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VALVE Magazine

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High Efficiency Speakers
The continuing saga of a search for a loudspeaker for single-ended tube amplifiers.
Article By Dan Schmalle
VALVE Volume 2 Number 4 April 1995


  Without a doubt, the single most revolutionary change to take place in audio in this decade is the widening acceptance of single ended topology as the most musically accurate form of signal amplification. The term revolutionary may be a bit mild. So much audio angst has been stirred up by the idea of going 'backwards' to 1920's technology that a new audio subculture has grown up around the concept, sharing information when the mainstream audio press turned a deaf ear to the topic.

By now of course, the mainstream is listening. We see reviews of single ended amps in recent issues of every large publication. And the reviewers aren't saying "Gee this is cute" anymore. They're calling some examples of this 'old fashioned' technology the best there is.

Part of what makes the best of these single-ended amps sound so good is the high tech materials employed in their construction. From high tech capacitors made from polypropylene and oil to tantalum film resistors and, at the extreme, pure silver transformer windings, new technology abounds in Single-Ended design.

A logical development would be someone producing comparably up to date loudspeakers of high efficiency, by which one could fully appreciate the exceptional clarity and detail of the Single-Ended.

Up to now little new technology has been employed in the type of loudspeakers used by most SE enthusiasts. Favored types vary with the weather, but often include vintage coaxial drivers such as the Altec 604, theater behemoths like the Altec 'Voice of the Theatre' A7, or exquisite sounding but inefficient QUAD electrostatics.

As the do it yourself speaker types moved into the SE realm, large horn systems of high efficiency, high complexity (often bi- or tri- amped), and high price became the system of choice. Few audiophiles are satisfied with the sound they get from their favorite standby loudspeaker when hooking up a SE amp. But for the majority of enthusiasts dying to jump into SE, designing a whole new, complicated speaker system is not feasible, nor is paying current collector prices for the latest vintage fantasy, which usually comes sans cabinet.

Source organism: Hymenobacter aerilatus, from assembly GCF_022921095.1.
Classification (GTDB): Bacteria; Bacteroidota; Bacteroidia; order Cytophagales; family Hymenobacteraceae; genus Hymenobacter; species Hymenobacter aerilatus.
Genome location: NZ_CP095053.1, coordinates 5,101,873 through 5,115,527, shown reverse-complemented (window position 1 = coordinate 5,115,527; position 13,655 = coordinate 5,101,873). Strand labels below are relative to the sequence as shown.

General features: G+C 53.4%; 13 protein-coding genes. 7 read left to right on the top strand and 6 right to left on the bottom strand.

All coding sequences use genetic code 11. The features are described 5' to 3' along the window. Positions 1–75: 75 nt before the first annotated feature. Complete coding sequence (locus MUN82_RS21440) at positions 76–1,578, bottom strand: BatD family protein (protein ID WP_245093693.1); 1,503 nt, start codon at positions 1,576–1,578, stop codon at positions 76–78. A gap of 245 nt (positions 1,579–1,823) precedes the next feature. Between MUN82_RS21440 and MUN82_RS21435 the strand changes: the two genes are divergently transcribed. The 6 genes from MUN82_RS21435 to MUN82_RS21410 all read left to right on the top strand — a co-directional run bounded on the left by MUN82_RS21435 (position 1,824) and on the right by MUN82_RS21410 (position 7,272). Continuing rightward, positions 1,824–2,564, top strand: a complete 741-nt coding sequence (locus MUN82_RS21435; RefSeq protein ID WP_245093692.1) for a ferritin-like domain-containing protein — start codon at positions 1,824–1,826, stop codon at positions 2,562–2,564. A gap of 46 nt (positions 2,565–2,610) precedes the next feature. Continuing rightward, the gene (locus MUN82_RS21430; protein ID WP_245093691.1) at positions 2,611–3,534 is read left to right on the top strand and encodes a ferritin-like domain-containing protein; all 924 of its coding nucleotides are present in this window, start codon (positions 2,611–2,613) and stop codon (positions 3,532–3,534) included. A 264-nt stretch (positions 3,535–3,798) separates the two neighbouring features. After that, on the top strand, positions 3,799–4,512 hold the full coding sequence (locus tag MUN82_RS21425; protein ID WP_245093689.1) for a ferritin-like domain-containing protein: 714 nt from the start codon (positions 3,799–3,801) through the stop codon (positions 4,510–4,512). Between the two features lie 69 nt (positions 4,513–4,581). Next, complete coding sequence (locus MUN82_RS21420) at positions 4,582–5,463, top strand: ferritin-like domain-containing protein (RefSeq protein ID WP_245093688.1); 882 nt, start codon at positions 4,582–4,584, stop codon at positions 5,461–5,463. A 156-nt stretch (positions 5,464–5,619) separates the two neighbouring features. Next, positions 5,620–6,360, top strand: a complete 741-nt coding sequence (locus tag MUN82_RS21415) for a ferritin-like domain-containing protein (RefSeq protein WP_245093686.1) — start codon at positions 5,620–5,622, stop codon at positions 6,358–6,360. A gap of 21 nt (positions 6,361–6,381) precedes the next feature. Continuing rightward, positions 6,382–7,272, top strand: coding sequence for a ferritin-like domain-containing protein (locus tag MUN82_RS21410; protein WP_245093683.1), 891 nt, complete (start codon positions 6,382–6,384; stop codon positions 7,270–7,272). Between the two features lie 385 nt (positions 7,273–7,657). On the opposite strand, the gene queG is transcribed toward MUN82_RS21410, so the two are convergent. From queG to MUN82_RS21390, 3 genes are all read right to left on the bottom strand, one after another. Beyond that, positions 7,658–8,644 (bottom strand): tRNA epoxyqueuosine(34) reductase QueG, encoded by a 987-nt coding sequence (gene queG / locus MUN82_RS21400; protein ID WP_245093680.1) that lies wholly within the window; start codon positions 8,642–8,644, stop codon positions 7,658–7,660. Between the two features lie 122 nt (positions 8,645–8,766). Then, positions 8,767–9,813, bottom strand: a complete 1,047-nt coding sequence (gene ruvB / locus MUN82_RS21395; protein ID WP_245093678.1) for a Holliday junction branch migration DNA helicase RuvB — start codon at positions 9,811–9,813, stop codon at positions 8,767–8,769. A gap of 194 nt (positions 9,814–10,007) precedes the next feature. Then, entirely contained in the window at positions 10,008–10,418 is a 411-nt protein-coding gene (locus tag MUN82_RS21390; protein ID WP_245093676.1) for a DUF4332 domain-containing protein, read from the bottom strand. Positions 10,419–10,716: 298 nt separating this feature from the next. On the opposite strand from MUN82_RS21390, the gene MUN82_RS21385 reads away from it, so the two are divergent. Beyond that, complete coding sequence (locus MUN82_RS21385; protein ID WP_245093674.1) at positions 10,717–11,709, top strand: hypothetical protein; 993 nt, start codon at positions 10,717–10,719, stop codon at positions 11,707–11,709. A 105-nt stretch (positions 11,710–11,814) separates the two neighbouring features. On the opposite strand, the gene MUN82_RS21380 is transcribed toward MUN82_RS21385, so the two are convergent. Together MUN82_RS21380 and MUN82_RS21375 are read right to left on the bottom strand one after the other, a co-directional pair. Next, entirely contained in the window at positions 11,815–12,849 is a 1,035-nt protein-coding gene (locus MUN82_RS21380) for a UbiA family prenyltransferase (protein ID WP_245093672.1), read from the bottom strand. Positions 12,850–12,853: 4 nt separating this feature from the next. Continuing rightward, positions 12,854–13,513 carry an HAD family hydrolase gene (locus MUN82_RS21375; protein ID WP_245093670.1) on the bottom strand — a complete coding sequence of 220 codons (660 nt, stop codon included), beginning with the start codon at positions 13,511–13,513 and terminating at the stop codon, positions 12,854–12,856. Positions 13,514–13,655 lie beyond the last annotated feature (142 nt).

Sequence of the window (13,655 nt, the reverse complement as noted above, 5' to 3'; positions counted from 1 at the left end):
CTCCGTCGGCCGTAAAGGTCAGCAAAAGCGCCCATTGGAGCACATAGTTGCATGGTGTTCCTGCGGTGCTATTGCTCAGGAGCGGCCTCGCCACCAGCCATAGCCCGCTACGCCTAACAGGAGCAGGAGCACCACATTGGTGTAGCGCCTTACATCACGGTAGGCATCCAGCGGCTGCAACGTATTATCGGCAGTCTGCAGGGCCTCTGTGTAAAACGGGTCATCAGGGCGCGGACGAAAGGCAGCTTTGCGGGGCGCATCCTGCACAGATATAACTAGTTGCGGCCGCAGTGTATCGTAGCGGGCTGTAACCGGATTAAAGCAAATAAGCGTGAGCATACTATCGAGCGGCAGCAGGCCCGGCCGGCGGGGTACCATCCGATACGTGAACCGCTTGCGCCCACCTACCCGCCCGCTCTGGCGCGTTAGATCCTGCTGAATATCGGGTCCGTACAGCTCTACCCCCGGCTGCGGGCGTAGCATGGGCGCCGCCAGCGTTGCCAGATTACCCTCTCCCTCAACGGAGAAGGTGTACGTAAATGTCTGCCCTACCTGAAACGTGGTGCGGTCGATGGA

What's a mother to do? If you read the last couple issues of any audio magazine, the void needing to be filled is screaming out at you. So I did something about it. I made Both Ways.

Both Ways, in its current guise, is a two way tower loudspeaker of high efficiency. It uses four aluminum cone 5.25" full range drivers in a vertical array, a 10" paper cone band pass subwoofer, no power draining, phase shifting crossovers, and an extremely high tech carbon foam/foil/cork composite cabinet.

It weighs about 25 pounds and has a frequency response of about 55 to 15,500 Hz, similar to many horn/coax and discrete two way horn systems. But they don't honk or boom.

The original iteration of this speaker was code named One Way. It consisted of the four full range 5.25" drivers in a vented tower enclosure. Unfortunately, I didn't like the slight megaphone effect I perceived in voices due to a hump in the 120 to 250 Hz range. This was caused by a slightly less than optimal alignment which was necessary to smooth bass response in the 50 to 80 Hz region. The bass, although present down to 35 Hz, was rolled off from about 110 Hz down. At this point I decided to relax my demand for a full range speaker. I first calculated that the bass hump would be smoothed if the full range drivers were placed in a closed box with fairly dense stuffing.

I then dug into my speaker catalogs and found a woofer that might generate an efficiency near that of the full range drivers and an upper -3dB point near 110 Hz when placed in a symmetrically loaded bandpass enclosure. Miraculously, the closed box and bandpass enclosure volumes added up to the same volume as that of the existing full range vented tower.

The modification to two way fit very neatly, greatly strengthening the super lightweight cabinet in the process.

I tamed "cone cry" resonances in the metal drivers with small strips of paper tape attached to the cone. This removes a 'zing' that became apparent on loud horn and string passages, a problem encountered with many metal dome and horn tweeters.

The cabinet material is 1-5/8" thick carbon filled polyisocyanurate foam with foil on both sides. The material is easy to cut, and assembly is "stitch and glue", similar to high tech boat building methods. Cabinets will be covered with cork sheets to add some damping.

I won't try to kid you into thinking that these speakers are as efficient as my JBL LEI75 horns, but I measure around 83 to 86 dB at 1 watt at 2.8 meters. This is with the four 5.25" drivers padded down about 3dB to better match the single subwoofer driver. Near field (1M) sensitivity readings are a bit difficult due to the long vertical array. The drivers are rated 91 dB each (103dB total), so maybe they are 100dB.

I do know that my 1W SE amp will play them loud at a listening position of 8 ft. from the speakers, and my 15W Triophoni will drive you out of the room. Come hear 'em.













































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